The Aerial Transfer Bridge Opens

Duluth’s Aerial Transfer Bridge photographed on its first day of operation in 1905. (Image: Duluth Public Library)

An estimated crowd of over five thousand showed up on Sunday, March 26, 1905, many hoping to ride the ferry bridge. They found disappointment instead: MSS officials did not want to open the bridge on a Sunday because of the potential crowd size; they didn’t want any minor problems in the operation to cause “unfavorable comment” and perhaps even raise fears among “many by whom the new bridge is viewed with distrust.” A good thing, it turned out: that day the power cables feeding the electric motors broke.

Wishing to avoid yet another delay, electricians worked to reconnect the cable, and shortly before 6 p.m. on Monday, March 27, with forty people aboard and Gus Rakowsky of MSS at the controls, “the ferry car commenced regular trips.” That very evening it was making runs every five or ten minutes. The next day the Duluth News-Tribune announced the opening with flair: “Aerial Car Crosses in Teeth of Howling Gale,” it announced, reporting that the bridge operated “without a hitch” despite gale-force winds.

The Duluth News-Tribune’s reporter stayed with the bridge all evening, and his account paints a vivid picture of the bridge’s first day of public operation. Early trips contained an average of twenty to thirty passengers, but by the end of the evening folks were crossing in twos or threes. Throughout the evening the winds picked up, and by 9 p.m. it had “the force of a hurricane.” The wind “shrieked through the trusses,” and in the squall the canal was “a most disagreeable and dismal place.”

The reporter then joined Rakowsky for a trip across the canal in the thick of the storm, the car operating so smoothly its start was “hardly perceptible.” Nearly halfway across the canal the ferry’s almost silent operation was shattered by the sound of broken glass: the wind had broken two windows on the windward side. Once the ferry reached the other side, Rakowsky inspected it for further damage and nailed the empty window frames back in place. As the reporter left, Rakowsky made a prediction: “The ferry boat isn’t doing much business tonight. We are going to cut off her patronage as easy as falling off a log, and Duluth is the only place that can boast of such an [sic] equipment.”

At the City Dock, about two blocks north of the canal, people unaware that the bridge was open to crossing on the steam ferry Annie L. Smith. On his way home the reporter encountered a young couple awaiting the steam ferry. The man said he intended to take the boat as “it makes better street car connections, tonight, anyway.” His companion was more of a romantic, saying, “I don’t know whether I will go across the bridge. There is more poetry in crossing in a boat ‘Rocked in the cradle of the deep,’ don’t you know.”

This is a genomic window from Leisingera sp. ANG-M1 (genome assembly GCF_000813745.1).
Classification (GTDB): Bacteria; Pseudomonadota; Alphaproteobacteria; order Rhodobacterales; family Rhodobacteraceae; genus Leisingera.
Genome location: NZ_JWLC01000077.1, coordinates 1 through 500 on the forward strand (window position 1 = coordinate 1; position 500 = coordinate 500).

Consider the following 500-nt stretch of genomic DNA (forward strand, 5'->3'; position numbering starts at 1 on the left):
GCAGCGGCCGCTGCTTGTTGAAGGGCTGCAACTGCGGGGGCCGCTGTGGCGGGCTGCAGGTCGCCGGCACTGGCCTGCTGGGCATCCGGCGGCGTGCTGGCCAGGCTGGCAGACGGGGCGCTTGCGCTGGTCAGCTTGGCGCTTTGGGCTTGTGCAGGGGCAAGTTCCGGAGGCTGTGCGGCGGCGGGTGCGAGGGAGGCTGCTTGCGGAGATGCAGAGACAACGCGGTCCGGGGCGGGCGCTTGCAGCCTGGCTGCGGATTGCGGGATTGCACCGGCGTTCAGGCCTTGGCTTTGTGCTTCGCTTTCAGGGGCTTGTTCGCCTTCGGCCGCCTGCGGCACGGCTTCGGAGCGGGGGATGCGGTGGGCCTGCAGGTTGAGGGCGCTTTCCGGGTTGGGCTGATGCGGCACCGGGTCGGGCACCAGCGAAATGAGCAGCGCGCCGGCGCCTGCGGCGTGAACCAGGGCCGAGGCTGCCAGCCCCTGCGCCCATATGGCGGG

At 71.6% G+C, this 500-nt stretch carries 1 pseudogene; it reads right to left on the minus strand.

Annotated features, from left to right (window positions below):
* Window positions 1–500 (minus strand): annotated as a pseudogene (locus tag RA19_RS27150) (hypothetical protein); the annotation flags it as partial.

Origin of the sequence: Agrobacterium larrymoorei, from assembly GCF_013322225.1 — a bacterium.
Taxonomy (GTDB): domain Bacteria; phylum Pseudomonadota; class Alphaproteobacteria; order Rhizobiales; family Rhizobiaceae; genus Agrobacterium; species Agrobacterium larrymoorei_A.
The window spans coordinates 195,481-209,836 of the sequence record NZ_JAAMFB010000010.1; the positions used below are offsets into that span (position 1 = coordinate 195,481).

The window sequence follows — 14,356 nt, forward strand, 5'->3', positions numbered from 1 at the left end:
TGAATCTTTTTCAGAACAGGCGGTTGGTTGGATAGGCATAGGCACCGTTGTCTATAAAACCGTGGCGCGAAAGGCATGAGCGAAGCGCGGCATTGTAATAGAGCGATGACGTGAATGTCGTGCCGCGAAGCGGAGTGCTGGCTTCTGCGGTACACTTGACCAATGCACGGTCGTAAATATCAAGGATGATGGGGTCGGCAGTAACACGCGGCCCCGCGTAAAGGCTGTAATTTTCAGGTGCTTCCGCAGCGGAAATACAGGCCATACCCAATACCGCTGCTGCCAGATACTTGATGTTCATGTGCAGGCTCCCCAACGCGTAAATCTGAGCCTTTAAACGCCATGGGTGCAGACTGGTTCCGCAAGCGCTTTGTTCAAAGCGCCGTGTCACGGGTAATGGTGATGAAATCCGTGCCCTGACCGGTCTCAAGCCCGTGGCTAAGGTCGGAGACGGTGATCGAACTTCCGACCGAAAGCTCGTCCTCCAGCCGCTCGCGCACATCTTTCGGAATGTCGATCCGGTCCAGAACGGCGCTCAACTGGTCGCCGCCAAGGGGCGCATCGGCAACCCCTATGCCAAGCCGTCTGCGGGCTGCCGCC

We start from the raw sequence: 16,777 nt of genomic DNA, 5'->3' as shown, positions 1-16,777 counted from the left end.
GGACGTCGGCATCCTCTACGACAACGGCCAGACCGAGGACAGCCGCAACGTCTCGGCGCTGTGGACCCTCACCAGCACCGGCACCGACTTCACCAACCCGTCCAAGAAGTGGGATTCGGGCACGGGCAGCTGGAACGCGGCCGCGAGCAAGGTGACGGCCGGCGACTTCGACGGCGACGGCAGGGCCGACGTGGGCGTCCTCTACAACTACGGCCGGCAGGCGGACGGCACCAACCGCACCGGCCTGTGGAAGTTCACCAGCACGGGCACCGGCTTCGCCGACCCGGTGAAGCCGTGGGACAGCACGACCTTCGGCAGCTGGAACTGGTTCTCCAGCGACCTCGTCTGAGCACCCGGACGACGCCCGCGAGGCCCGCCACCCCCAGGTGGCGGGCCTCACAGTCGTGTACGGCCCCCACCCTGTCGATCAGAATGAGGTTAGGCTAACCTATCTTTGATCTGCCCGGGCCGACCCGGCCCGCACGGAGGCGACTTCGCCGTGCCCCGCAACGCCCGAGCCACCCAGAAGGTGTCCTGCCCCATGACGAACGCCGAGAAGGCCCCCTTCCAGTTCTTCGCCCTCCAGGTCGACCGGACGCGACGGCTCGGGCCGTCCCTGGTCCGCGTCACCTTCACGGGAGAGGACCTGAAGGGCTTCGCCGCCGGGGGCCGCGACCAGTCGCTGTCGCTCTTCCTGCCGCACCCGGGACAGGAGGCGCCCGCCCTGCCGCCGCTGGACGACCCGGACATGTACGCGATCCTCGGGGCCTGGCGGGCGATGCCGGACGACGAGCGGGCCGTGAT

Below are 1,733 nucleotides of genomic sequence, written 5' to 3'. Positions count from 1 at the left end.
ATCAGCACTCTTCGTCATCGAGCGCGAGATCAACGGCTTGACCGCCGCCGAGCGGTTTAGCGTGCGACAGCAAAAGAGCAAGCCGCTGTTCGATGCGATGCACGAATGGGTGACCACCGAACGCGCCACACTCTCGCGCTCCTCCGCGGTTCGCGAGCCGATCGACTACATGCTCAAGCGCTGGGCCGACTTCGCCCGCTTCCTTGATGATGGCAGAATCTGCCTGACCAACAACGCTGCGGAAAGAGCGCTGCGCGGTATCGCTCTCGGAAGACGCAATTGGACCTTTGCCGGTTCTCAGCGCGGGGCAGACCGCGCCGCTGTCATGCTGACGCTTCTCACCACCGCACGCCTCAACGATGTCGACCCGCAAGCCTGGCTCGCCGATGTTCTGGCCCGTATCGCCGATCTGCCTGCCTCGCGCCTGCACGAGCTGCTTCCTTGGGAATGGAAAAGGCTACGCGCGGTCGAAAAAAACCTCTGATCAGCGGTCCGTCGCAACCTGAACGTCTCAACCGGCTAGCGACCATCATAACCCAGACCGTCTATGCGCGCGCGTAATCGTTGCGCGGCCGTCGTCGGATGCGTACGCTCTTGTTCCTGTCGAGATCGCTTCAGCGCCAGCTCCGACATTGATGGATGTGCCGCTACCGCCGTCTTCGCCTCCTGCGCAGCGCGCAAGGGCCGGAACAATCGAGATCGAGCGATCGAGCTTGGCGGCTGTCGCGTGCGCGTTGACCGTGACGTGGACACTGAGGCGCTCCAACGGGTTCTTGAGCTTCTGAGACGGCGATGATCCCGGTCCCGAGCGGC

The Annie L. Smith’s deckhand predicted no decline in ferry patronage, at least not until Duluth took full control of the bridge. “There will be lots of people [to] travel on the Annie L. Smith, more than ever now,” he said. “They will know that the time is short when they can get a free ride on an ocean greyhound such as this.”

The very night the bridge opened the Common Council gathered to figure out who would operate it once MSS had fulfilled its obligation to run the bridge through its first “shakedown” month. One alderman called for bids from “competent electricians” to operate the bridge; another alderman countered that it would be foolish to take control of the bridge from the City. (While the City did advertise for bids, the idea was later rejected, and the bridge has never been operated by an independent contractor. It was a wise decision, as Park Pointers had complained for years about the inconsistent service provided by ferry contractors, and subletting the operation could involve a lot of city time spent on policing the bridge operation.) The aldermen also ordered an arc light placed at the foot of both approaches to the bridge and considered German & Lignell’s plans for waiting rooms. While Common Council records show no reason why, the waiting rooms were never built.

Two days later Major Potter from the Corps of Engineers provided the city with a list of regulations for operating the bridge—since it stood on federal property under the Corps’ jurisdiction, it was up to the Corps to say when it could and could not operate. Safety was obviously a major concern, and ship traffic would always have the right of way.

While the bridge operated smoothly in the teeth of a gale during its first day, the second day found the car taking rather bumpy rides: a cable slipped, and the source of the problem could not be located that day, so it was left on the south side of the pier for an overhaul. The next day J. K. Lowry of MSS said the drums that the cables ran on were not operating smoothly—but the company had anticipated just such an issue. The problem was that the cogs on the pinion and drums that drove he cables did not properly meet, causing the drum to wobble and, eventually, the cable to release. After some machining to the cogs and tightening of the cable, the bridge was back running by the following Sunday.

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